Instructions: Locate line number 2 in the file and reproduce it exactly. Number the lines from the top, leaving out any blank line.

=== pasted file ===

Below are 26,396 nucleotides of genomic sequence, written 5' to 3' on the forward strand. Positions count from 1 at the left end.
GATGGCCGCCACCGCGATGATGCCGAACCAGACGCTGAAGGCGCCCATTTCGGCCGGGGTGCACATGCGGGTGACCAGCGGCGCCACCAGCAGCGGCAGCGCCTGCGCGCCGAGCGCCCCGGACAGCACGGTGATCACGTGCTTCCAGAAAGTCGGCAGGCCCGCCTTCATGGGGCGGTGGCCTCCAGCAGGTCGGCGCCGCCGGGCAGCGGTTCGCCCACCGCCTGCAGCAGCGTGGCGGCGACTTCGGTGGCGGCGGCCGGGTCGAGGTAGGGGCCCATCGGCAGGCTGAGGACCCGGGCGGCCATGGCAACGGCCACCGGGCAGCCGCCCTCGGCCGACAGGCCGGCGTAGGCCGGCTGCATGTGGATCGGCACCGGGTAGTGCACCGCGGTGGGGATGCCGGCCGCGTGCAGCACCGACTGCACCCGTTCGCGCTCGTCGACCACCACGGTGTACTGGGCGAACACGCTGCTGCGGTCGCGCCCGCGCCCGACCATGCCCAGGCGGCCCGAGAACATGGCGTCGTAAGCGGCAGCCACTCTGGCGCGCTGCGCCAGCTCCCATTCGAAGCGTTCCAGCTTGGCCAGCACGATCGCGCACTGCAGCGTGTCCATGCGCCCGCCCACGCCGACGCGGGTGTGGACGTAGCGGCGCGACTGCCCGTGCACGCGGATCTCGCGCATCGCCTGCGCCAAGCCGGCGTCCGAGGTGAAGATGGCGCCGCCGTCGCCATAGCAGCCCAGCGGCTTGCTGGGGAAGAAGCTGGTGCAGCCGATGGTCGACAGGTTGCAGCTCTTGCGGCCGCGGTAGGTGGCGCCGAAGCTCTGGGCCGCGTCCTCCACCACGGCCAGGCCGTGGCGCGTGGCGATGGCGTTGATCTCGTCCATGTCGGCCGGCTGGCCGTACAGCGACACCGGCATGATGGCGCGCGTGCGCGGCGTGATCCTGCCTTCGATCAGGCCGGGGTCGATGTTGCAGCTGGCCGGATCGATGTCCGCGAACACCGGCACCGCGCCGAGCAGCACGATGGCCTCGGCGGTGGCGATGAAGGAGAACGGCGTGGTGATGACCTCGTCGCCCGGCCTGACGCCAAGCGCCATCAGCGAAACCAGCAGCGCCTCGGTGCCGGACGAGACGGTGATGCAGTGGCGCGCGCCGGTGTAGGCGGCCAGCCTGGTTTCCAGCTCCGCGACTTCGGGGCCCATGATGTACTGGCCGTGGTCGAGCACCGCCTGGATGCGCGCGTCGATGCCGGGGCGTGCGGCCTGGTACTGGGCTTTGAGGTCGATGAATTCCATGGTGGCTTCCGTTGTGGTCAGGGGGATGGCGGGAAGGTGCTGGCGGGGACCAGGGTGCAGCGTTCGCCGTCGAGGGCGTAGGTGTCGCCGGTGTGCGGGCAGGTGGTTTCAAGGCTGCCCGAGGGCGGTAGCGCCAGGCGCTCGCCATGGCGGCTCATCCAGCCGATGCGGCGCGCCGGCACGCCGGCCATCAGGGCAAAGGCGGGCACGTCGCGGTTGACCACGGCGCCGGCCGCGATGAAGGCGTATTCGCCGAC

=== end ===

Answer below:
GATGGCCGCCACCGCGATGATGCCGAACCAGACGCTGAAGGCGCCCATTTCGGCCGGGGTGCACATGCGGGTGACCAGCGGCGCCACCAGCAGCGGCAGCGCCTGCGCGCCGAGCGCCCCGGACAGCACGGTGATCACGTGCTTCCAGAAAGTCGGCAGGCCCGCCTTCATGGGGCGGTGGCCTCCAGCAGGTCGGCGCCGCCGGGCAGCGGTTCGCCCACCGCCTGCAGCAGCGTGGCGGCGACTTCGGTGGCGGCGGCCGGGTCGAGGTAGGGGCCCATCGGCAGGCTGAGGACCCGGGCGGCCATGGCAACGGCCACCGGGCAGCCGCCCTCGGCCGACAGGCCGGCGTAGGCCGGCTGCATGTGGATCGGCACCGGGTAGTGCACCGCGGTGGGGATGCCGGCCGCGTGCAGCACCGACTGCACCCGTTCGCGCTCGTCGACCACCACGGTGTACTGGGCGAACACGCTGCTGCGGTCGCGCCCGCGCCCGACCATGCCCAGGCGGCCCGAGAACATGGCGTCGTAAGCGGCAGCCACTCTGGCGCGCTGCGCCAGCTCCCATTCGAAGCGTTCCAGCTTGGCCAGCACGATCGCGCACTGCAGCGTGTCCATGCGCCCGCCCACGCCGACGCGGGTGTGGACGTAGCGGCGCGACTGCCCGTGCACGCGGATCTCGCGCATCGCCTGCGCCAAGCCGGCGTCCGAGGTGAAGATGGCGCCGCCGTCGCCATAGCAGCCCAGCGGCTTGCTGGGGAAGAAGCTGGTGCAGCCGATGGTCGACAGGTTGCAGCTCTTGCGGCCGCGGTAGGTGGCGCCGAAGCTCTGGGCCGCGTCCTCCACCACGGCCAGGCCGTGGCGCGTGGCGATGGCGTTGATCTCGTCCATGTCGGCCGGCTGGCCGTACAGCGACACCGGCATGATGGCGCGCGTGCGCGGCGTGATCCTGCCTTCGATCAGGCCGGGGTCGATGTTGCAGCTGGCCGGATCGATGTCCGCGAACACCGGCACCGCGCCGAGCAGCACGATGGCCTCGGCGGTGGCGATGAAGGAGAACGGCGTGGTGATGACCTCGTCGCCCGGCCTGACGCCAAGCGCCATCAGCGAAACCAGCAGCGCCTCGGTGCCGGACGAGACGGTGATGCAGTGGCGCGCGCCGGTGTAGGCGGCCAGCCTGGTTTCCAGCTCCGCGACTTCGGGGCCCATGATGTACTGGCCGTGGTCGAGCACCGCCTGGATGCGCGCGTCGATGCCGGGGCGTGCGGCCTGGTACTGGGCTTTGAGGTCGATGAATTCCATGGTGGCTTCCGTTGTGGTCAGGGGGATGGCGGGAAGGTGCTGGCGGGGACCAGGGTGCAGCGTTCGCCGTCGAGGGCGTAGGTGTCGCCGGTGTGCGGGCAGGTGGTTTCAAGGCTGCCCGAGGGCGGTAGCGCCAGGCGCTCGCCATGGCGGCTCATCCAGCCGATGCGGCGCGCCGGCACGCCGGCCATCAGGGCAAAGGCGGGCACGTCGCGGTTGACCACGGCGCCGGCCGCGATGAAGGCGTATTCGCCGAC